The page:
Neuronal Impulse Theory and Alzheimer's Disease
- Corresponding Author:
- Helmut Barz
Department of Pathology and Neuropathology
PF 400135, Mecklenburg-West-Pomerania, Germany
Tel: 0049 038203 63309
E-mail: Helmut [email protected]
Received date: November 29, 2013; Accepted date: January 15, 2014; Published date: January 25, 2014
Citation: Barz H, Barz U, Schreiber A (2014) Neuronal Impulse Theory and Alzheimer’ s Disease. J Alzheimers Dis Parkinsonism 4:134.doi: 10.4172/2161-0460.1000134
Copyright: © 2014 Barz H, et al. This is an open-access article distributed under the terms of the Creative Commons Attribution License, which permits unrestricted use, distribution, and reproduction in any medium, provided the original author and source are credited.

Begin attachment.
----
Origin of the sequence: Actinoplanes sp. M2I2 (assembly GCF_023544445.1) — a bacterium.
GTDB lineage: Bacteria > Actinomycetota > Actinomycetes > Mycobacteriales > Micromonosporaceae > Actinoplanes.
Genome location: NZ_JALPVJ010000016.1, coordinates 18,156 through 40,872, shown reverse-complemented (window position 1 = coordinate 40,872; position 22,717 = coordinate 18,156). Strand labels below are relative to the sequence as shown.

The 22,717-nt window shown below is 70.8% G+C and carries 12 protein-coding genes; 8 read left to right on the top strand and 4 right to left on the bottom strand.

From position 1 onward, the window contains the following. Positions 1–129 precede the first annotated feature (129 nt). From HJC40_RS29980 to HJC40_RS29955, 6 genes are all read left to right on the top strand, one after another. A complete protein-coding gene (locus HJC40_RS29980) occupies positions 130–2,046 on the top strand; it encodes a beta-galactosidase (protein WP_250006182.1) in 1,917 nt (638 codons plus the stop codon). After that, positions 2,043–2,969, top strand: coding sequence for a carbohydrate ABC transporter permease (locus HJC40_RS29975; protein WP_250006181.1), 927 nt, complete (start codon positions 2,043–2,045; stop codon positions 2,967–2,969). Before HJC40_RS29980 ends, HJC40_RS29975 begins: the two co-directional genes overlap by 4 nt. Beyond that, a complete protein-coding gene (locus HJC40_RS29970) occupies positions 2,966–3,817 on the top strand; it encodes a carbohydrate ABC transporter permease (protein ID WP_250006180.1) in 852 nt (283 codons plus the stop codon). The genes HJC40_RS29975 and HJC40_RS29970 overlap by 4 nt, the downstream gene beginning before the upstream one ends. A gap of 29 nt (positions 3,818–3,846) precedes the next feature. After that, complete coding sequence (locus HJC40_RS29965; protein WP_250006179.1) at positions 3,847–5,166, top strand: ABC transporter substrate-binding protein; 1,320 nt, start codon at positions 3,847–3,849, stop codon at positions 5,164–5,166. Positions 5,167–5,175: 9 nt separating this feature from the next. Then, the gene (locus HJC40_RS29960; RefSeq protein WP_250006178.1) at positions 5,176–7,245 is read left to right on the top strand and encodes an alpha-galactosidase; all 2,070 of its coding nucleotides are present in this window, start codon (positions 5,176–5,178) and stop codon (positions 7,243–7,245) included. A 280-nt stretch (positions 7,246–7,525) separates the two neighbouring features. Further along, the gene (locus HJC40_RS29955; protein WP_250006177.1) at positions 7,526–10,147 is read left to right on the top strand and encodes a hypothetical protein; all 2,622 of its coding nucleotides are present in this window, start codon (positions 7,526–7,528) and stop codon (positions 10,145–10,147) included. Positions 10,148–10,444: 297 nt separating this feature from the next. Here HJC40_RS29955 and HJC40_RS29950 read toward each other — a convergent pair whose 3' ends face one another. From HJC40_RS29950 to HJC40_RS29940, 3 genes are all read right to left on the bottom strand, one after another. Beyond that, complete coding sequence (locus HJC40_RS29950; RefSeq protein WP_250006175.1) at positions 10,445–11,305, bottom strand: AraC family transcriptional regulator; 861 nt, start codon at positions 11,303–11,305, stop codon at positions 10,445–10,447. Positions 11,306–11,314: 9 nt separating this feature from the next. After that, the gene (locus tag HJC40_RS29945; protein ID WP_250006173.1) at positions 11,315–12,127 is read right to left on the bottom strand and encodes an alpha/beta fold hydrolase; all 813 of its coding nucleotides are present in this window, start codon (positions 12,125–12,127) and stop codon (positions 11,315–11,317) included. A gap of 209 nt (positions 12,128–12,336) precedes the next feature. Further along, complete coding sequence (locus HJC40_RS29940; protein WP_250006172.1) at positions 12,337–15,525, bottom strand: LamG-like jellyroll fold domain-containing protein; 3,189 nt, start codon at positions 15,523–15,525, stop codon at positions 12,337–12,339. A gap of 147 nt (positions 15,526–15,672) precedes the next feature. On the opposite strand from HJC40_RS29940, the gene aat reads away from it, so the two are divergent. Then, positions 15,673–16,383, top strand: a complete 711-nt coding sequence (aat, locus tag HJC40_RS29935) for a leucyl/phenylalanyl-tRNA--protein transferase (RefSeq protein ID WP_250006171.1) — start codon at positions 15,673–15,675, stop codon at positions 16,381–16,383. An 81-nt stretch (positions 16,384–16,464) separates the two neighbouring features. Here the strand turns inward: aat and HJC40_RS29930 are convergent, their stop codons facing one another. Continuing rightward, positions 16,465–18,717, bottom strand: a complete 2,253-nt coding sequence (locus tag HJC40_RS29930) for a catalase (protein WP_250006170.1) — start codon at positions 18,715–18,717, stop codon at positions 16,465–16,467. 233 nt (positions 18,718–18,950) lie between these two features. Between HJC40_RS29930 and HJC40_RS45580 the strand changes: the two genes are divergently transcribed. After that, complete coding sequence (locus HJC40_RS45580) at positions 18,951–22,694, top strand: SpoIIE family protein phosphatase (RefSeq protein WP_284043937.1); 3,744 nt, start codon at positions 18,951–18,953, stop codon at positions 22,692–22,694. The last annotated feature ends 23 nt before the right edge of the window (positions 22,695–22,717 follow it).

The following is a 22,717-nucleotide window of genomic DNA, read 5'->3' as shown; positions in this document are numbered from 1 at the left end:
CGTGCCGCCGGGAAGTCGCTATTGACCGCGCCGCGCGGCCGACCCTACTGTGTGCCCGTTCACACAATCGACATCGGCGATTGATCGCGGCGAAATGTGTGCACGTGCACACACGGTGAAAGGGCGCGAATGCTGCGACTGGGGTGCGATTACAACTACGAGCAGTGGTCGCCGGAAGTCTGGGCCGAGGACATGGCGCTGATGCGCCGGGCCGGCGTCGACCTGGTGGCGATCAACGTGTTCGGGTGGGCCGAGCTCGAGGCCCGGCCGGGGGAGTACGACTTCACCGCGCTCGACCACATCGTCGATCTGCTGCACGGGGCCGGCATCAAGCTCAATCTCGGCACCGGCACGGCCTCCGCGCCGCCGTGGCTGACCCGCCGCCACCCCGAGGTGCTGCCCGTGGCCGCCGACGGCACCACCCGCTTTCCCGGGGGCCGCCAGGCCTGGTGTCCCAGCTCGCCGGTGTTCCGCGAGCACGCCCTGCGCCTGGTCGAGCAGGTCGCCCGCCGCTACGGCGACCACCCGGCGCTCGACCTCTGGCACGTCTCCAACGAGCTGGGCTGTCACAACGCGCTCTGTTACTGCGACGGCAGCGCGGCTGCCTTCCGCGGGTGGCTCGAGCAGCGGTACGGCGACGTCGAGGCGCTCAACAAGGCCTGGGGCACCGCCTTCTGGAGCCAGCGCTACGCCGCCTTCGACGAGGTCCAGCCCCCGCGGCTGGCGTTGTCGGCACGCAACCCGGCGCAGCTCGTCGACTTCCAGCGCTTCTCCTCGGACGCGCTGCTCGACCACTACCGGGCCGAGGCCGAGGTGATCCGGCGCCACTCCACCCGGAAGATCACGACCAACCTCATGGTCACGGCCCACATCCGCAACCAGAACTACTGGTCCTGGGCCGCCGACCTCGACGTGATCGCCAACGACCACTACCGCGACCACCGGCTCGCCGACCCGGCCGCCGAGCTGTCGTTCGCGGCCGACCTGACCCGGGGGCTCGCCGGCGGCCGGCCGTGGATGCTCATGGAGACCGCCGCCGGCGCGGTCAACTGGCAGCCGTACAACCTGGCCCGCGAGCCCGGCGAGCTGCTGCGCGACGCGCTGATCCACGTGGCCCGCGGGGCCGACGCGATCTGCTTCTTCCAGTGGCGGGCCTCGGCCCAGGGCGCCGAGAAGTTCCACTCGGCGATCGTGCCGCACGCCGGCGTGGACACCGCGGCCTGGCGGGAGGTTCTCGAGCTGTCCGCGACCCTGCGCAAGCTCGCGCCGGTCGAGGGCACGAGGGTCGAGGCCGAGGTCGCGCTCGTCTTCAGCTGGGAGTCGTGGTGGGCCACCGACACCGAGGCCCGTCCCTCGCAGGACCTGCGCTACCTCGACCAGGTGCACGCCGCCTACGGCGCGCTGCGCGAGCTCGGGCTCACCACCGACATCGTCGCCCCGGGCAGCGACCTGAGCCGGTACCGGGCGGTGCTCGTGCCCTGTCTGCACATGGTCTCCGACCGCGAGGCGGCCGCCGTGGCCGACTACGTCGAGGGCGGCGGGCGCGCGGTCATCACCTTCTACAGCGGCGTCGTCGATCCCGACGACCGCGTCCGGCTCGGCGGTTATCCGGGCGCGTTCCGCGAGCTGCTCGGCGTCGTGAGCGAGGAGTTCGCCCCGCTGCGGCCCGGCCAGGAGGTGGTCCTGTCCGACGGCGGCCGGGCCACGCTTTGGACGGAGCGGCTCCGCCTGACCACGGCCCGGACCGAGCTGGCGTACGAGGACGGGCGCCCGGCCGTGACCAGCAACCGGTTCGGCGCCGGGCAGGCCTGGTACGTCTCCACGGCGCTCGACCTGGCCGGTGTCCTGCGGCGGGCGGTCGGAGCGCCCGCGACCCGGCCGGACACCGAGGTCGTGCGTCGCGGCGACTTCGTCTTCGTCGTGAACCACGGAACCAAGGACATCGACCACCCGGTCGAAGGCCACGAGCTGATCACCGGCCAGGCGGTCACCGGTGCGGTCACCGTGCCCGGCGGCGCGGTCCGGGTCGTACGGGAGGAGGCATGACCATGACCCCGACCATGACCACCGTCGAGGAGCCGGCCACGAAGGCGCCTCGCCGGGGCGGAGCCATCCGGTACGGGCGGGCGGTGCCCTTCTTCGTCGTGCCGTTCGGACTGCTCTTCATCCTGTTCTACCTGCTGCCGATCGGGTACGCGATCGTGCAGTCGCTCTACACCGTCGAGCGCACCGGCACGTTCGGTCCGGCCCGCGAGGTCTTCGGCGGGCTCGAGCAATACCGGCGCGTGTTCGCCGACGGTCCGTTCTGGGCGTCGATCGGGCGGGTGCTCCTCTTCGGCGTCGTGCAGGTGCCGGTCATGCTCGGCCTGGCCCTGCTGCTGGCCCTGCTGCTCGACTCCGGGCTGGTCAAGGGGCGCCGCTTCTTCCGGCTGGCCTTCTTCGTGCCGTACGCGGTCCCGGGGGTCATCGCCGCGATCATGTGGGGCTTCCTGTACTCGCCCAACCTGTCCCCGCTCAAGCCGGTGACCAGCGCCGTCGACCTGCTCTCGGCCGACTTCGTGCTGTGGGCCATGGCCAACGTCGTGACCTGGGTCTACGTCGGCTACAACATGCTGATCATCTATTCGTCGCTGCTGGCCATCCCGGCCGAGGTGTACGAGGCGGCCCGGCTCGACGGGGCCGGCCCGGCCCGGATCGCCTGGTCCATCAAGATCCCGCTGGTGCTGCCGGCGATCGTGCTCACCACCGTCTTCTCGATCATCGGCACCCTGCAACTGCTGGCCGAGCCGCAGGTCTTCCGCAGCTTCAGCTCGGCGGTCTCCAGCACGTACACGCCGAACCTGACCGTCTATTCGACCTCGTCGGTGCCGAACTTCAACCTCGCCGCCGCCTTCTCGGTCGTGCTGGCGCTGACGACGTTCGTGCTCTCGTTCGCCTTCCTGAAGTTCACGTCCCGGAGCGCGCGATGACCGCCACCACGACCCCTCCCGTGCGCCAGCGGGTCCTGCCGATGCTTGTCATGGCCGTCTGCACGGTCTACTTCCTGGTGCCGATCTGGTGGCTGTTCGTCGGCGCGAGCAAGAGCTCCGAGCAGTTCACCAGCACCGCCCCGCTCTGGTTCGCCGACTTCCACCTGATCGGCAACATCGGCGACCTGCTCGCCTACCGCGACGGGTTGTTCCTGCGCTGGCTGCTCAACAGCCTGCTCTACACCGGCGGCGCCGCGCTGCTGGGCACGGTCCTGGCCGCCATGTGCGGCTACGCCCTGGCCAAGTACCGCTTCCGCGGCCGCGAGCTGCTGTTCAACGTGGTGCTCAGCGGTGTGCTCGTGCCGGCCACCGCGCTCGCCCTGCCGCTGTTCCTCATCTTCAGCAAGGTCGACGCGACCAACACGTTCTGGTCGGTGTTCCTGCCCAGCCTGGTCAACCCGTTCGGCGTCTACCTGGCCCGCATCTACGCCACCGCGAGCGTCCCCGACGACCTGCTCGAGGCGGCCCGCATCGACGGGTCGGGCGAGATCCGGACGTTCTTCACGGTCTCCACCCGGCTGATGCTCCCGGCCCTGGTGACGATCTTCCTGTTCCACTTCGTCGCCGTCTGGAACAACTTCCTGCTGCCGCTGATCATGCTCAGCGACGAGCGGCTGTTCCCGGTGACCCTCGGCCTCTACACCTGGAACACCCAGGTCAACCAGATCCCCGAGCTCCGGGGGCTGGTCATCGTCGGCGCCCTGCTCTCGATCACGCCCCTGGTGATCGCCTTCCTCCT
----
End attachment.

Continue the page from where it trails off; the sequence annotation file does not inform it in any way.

The paper gives a link to a mechanical hypothesis of the functioning and functionality of the brain. Mechanic impulses and pressure waves occur at the neuronal cell bodies and the neuronal fibers and conduct information. The requirement for these physiological aspects is a certain hydrostatic pressure in the neurons and an elasticity of the neuronal membranes. The alteration of the neuronal fiber walls due to the hydrostatic pressure in the neurons may be comparable with changes at the walls of arteries due to the blood pressure. In the older ages fiber breaks may occur with an escape of cytoplasm into the extracellular compartment and otherwise agglomerisation of the resting cytoplasm in the involved neuronal cell bodies. These two pathophysiological mechanisms may be important factors for the development of plaques and tangles.